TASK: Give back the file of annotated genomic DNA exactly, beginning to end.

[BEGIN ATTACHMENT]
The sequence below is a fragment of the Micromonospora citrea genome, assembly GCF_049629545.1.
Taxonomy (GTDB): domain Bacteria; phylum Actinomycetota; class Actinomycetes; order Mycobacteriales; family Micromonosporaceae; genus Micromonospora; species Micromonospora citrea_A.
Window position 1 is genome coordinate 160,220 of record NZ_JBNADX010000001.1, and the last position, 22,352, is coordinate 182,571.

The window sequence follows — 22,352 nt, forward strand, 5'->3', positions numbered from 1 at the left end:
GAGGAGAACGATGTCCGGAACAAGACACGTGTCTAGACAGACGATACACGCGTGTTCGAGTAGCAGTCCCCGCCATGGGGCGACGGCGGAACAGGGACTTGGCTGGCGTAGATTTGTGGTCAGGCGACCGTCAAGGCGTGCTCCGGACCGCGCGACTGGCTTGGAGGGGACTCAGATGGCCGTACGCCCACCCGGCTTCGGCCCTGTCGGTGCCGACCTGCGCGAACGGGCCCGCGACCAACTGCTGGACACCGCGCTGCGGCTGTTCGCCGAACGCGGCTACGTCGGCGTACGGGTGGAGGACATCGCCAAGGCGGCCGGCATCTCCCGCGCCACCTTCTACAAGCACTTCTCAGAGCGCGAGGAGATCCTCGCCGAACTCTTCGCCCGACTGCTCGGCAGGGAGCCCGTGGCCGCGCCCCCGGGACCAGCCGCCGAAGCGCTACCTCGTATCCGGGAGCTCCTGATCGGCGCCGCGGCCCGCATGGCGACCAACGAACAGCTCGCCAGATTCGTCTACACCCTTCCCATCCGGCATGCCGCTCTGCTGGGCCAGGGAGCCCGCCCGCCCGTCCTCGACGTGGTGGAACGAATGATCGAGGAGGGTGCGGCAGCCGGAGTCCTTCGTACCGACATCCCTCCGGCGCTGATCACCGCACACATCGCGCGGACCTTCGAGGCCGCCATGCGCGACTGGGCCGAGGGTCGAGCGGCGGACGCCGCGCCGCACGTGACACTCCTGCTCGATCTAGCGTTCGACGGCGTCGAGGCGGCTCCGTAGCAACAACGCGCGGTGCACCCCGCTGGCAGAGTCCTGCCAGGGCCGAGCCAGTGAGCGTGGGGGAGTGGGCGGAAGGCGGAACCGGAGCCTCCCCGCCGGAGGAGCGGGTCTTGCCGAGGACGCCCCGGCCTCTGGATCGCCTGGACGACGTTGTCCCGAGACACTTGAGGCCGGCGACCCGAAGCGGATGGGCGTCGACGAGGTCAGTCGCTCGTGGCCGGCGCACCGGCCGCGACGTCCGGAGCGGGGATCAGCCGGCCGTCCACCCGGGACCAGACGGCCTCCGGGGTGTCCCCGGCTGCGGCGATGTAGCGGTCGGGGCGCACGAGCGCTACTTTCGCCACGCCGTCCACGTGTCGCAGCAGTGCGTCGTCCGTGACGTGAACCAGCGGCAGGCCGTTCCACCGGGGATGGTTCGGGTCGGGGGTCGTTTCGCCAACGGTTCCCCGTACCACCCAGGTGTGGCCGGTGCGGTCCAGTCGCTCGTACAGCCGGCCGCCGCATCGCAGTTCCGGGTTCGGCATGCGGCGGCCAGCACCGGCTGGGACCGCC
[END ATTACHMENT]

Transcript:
The sequence below is a fragment of the Micromonospora citrea genome, assembly GCF_049629545.1.
Taxonomy (GTDB): domain Bacteria; phylum Actinomycetota; class Actinomycetes; order Mycobacteriales; family Micromonosporaceae; genus Micromonospora; species Micromonospora citrea_A.
Window position 1 is genome coordinate 160,220 of record NZ_JBNADX010000001.1, and the last position, 22,352, is coordinate 182,571.

The window sequence follows — 22,352 nt, forward strand, 5'->3', positions numbered from 1 at the left end:
GAGGAGAACGATGTCCGGAACAAGACACGTGTCTAGACAGACGATACACGCGTGTTCGAGTAGCAGTCCCCGCCATGGGGCGACGGCGGAACAGGGACTTGGCTGGCGTAGATTTGTGGTCAGGCGACCGTCAAGGCGTGCTCCGGACCGCGCGACTGGCTTGGAGGGGACTCAGATGGCCGTACGCCCACCCGGCTTCGGCCCTGTCGGTGCCGACCTGCGCGAACGGGCCCGCGACCAACTGCTGGACACCGCGCTGCGGCTGTTCGCCGAACGCGGCTACGTCGGCGTACGGGTGGAGGACATCGCCAAGGCGGCCGGCATCTCCCGCGCCACCTTCTACAAGCACTTCTCAGAGCGCGAGGAGATCCTCGCCGAACTCTTCGCCCGACTGCTCGGCAGGGAGCCCGTGGCCGCGCCCCCGGGACCAGCCGCCGAAGCGCTACCTCGTATCCGGGAGCTCCTGATCGGCGCCGCGGCCCGCATGGCGACCAACGAACAGCTCGCCAGATTCGTCTACACCCTTCCCATCCGGCATGCCGCTCTGCTGGGCCAGGGAGCCCGCCCGCCCGTCCTCGACGTGGTGGAACGAATGATCGAGGAGGGTGCGGCAGCCGGAGTCCTTCGTACCGACATCCCTCCGGCGCTGATCACCGCACACATCGCGCGGACCTTCGAGGCCGCCATGCGCGACTGGGCCGAGGGTCGAGCGGCGGACGCCGCGCCGCACGTGACACTCCTGCTCGATCTAGCGTTCGACGGCGTCGAGGCGGCTCCGTAGCAACAACGCGCGGTGCACCCCGCTGGCAGAGTCCTGCCAGGGCCGAGCCAGTGAGCGTGGGGGAGTGGGCGGAAGGCGGAACCGGAGCCTCCCCGCCGGAGGAGCGGGTCTTGCCGAGGACGCCCCGGCCTCTGGATCGCCTGGACGACGTTGTCCCGAGACACTTGAGGCCGGCGACCCGAAGCGGATGGGCGTCGACGAGGTCAGTCGCTCGTGGCCGGCGCACCGGCCGCGACGTCCGGAGCGGGGATCAGCCGGCCGTCCACCCGGGACCAGACGGCCTCCGGGGTGTCCCCGGCTGCGGCGATGTAGCGGTCGGGGCGCACGAGCGCTACTTTCGCCACGCCGTCCACGTGTCGCAGCAGTGCGTCGTCCGTGACGTGAACCAGCGGCAGGCCGTTCCACCGGGGATGGTTCGGGTCGGGGGTCGTTTCGCCAACGGTTCCCCGTACCACCCAGGTGTGGCCGGTGCGGTCCAGTCGCTCGTACAGCCGGCCGCCGCATCGCAGTTCCGGGTTCGGCATGCGGCGGCCAGCACCGGCTGGGACCGCC